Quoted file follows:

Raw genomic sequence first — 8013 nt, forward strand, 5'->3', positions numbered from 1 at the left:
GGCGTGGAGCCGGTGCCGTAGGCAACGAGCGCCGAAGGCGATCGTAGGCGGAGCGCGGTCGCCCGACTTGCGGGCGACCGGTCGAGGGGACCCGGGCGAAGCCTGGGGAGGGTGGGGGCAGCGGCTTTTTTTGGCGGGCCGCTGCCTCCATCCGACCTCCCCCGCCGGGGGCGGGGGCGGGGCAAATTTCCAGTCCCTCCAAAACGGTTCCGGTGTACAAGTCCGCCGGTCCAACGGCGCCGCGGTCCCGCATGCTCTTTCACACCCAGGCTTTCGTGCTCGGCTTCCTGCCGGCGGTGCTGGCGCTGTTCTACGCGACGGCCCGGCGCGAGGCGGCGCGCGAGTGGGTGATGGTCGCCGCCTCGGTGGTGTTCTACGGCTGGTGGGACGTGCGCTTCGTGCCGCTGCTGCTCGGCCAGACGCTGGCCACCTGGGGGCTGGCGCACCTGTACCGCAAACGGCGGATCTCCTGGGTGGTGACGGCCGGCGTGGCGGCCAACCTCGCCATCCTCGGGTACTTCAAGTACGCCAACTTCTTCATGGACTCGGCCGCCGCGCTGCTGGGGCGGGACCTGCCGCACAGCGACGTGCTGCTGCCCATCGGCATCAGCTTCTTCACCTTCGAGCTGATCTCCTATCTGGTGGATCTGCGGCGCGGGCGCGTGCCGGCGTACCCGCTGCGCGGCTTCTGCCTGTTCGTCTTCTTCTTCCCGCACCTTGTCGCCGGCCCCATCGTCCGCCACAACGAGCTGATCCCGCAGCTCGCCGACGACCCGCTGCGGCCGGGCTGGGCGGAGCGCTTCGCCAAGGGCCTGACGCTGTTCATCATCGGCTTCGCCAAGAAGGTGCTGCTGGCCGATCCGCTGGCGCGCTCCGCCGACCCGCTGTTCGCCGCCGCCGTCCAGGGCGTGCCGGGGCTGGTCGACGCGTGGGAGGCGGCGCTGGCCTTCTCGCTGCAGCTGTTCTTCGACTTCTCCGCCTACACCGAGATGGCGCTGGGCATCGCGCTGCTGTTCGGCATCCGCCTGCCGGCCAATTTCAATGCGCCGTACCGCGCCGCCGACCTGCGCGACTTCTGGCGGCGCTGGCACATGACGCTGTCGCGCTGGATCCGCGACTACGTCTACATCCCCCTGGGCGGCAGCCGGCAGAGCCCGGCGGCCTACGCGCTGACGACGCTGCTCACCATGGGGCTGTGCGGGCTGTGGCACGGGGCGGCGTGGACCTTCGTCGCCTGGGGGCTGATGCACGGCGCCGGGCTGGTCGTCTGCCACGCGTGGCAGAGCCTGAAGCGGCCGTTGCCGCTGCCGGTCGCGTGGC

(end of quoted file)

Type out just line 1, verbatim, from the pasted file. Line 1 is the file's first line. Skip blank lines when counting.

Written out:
Raw genomic sequence first — 8013 nt, forward strand, 5'->3', positions numbered from 1 at the left: